If you face your fears, swallow your pride, and are willing to work at it, you'll learn lessons in courage, commitment, and compassion, in addition to basic survival skills. You'll discover just how hard you're willing to work toward a goal, how little you know, and how much you have to learn. And, while some people erroneously think "the horse does all the work," you'll be challenged physically as well as mentally. Your horse may humble you completely. Or, you may find that sitting on his back is the closest you'll get to heaven.
Riders and horses must earn partnership and trust together
You can choose to intimidate your horse, but do you really want to? If you do, your partnership will ever be as graceful as what can be gained through trust. The best partners choose to listen, as well as to tell. When it works, we experience a sweet sense of accomplishment brought about by intelligence, patience, hard work, determination and mutual understanding between horse and rider. A true partnership is sometimes easy, sometimes hard-won, but always worth the effort.
We soon realize that time spent in the barn is never wasted
If we make it to adulthood with horses still in our lives, most of us have to squeeze riding into our over saturated schedules; balancing our need for things equine with those of our households and employers. There is never enough time to ride, or to ride as well as we'd like. Hours in the barn are stolen pleasures. If it is in your blood to love horses, you share your life with them, no matter the sacrifice.
Horses lighten our hearts and bring us a sense of peace
Our horse is like our own personal therapist. They listen patiently and they don't judge. Our horses sense our fears, they know our secrets; we braid our tears into their manes and whisper our hopes into their ears. A barn is a sanctuary in an unsettled world, a sheltered place where life's true priorities are clear: a warm place to sleep, someone who loves us, and the luxury of regular meals...we all need these reminders from time to time.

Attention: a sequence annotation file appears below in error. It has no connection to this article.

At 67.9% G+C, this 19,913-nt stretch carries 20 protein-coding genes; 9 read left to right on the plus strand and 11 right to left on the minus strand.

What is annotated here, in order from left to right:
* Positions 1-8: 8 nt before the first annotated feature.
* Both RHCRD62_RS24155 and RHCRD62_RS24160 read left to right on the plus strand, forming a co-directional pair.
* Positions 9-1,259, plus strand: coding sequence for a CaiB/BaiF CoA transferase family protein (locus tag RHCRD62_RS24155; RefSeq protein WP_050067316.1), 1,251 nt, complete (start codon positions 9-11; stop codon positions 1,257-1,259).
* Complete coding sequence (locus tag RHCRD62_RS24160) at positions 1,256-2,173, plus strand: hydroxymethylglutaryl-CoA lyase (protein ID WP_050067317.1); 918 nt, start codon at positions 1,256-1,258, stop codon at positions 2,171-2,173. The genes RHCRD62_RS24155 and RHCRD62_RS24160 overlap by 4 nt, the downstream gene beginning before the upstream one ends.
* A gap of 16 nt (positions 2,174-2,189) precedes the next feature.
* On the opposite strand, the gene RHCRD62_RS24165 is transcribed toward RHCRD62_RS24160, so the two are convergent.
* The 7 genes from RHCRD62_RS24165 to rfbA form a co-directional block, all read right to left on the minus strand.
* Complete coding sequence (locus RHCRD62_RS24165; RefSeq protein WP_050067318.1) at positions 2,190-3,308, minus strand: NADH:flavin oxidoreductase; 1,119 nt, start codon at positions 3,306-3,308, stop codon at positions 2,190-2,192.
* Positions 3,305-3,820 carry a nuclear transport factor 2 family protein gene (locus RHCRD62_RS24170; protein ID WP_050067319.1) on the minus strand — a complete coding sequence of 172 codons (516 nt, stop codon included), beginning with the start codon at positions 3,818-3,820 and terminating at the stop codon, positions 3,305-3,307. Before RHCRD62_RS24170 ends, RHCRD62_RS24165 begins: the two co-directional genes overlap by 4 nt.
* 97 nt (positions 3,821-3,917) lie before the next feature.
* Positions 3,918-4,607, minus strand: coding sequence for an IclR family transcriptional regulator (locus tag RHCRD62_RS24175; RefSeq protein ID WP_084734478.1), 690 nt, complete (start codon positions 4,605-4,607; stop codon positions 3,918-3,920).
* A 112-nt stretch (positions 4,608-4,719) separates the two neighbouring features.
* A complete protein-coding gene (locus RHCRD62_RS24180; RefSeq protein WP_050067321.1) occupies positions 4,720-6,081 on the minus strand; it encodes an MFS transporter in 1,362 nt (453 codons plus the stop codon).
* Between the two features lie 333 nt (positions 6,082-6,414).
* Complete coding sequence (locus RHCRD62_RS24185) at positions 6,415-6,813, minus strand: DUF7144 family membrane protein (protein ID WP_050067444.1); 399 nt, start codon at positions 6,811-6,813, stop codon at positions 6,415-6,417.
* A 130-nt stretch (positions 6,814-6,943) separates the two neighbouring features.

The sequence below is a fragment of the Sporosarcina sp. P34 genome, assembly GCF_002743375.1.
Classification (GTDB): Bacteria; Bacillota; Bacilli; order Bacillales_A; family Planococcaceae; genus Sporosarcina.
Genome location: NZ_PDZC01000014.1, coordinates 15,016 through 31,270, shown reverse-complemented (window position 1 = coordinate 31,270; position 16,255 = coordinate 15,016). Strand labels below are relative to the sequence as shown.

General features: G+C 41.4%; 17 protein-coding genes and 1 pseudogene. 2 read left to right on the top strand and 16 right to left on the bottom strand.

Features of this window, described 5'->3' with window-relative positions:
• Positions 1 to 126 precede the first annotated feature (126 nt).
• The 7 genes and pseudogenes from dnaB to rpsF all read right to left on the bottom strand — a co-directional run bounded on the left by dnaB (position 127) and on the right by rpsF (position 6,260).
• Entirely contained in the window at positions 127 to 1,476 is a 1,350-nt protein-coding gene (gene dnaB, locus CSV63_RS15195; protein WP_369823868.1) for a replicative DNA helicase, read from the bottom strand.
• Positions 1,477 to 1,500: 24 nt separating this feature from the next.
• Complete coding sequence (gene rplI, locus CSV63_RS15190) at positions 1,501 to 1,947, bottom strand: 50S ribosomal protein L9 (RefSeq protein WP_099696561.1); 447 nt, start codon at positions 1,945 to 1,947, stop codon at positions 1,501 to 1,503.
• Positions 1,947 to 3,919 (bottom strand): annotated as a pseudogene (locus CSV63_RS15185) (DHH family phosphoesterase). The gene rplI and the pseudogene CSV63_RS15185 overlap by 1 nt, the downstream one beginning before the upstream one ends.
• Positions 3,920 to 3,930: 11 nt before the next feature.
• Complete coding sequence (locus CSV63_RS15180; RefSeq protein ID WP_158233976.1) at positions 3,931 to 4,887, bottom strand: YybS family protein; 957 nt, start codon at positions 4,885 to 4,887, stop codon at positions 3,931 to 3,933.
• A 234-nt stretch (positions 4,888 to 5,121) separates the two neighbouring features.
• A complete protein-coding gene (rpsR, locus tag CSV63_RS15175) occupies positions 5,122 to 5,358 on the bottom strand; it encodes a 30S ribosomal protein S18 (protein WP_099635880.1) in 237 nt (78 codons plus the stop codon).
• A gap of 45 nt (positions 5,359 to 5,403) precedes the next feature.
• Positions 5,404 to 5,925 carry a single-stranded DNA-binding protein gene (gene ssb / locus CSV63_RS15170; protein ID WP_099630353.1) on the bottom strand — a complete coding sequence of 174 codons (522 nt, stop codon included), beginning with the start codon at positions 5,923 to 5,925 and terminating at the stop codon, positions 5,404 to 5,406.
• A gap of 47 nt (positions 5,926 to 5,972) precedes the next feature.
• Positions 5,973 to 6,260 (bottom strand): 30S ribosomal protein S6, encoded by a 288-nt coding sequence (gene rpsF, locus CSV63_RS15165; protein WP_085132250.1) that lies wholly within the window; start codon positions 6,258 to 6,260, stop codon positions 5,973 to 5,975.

When you step back, it's not just about horses - its about love, life, and learning
On any given day, a friend is celebrating the birth of a foal, a blue ribbon, or recovery from an illness. That same day, there is also loss: a broken limb, case of colic, or a decision to sustain a life or end it gently. As horse people, we share the accelerated life cycle of horses: the hurried rush of life, love, loss, and death that caring for these animals brings us. When our partners pass, it is more than a moment of sorrow. We mark our loss with words of gratitude for the ways our lives have been blessed. Our memories are of joy, awe, and wonder. Absolute union. We honor our horses for their brave hearts, courage, and willingness to give.
As horse lovers, we are a unique community
To those outside our circle, it must seem strange. To see us in our muddy boots, who would guess such poetry lives in our hearts? We celebrate our companions with praise worthy of heroes. Indeed, horses have the hearts of warriors and often carry us into and out of fields of battle. When you listen to stories told of that once-in-a-lifetime horse, of journeys made and challenges met, it inspires each of us on to our next challenge. The best of horses rise to the challenges we set before them, asking little in return. Those who know them understand how fully a horse can hold a human heart. Together, we share the pain of sudden loss and the lingering taste of long-term illness. We shoulder the burden of deciding when or whether to end the life of a true companion.
In the end, we're not certain if God entrusts us to our horses or our horses to us. Does it matter? We're grateful God loaned us the horse in the first place.
About the Author
Hello, my name is Marja, I am the owner of Darkhorse Saddlery. We've been in business since 2008 at our current location. We are here because of you, our customers. This is your local tack shop, we appreciate you and your feedback! Use the "Contact Us" form to drop us a line, request a product or tell us what's on your mind.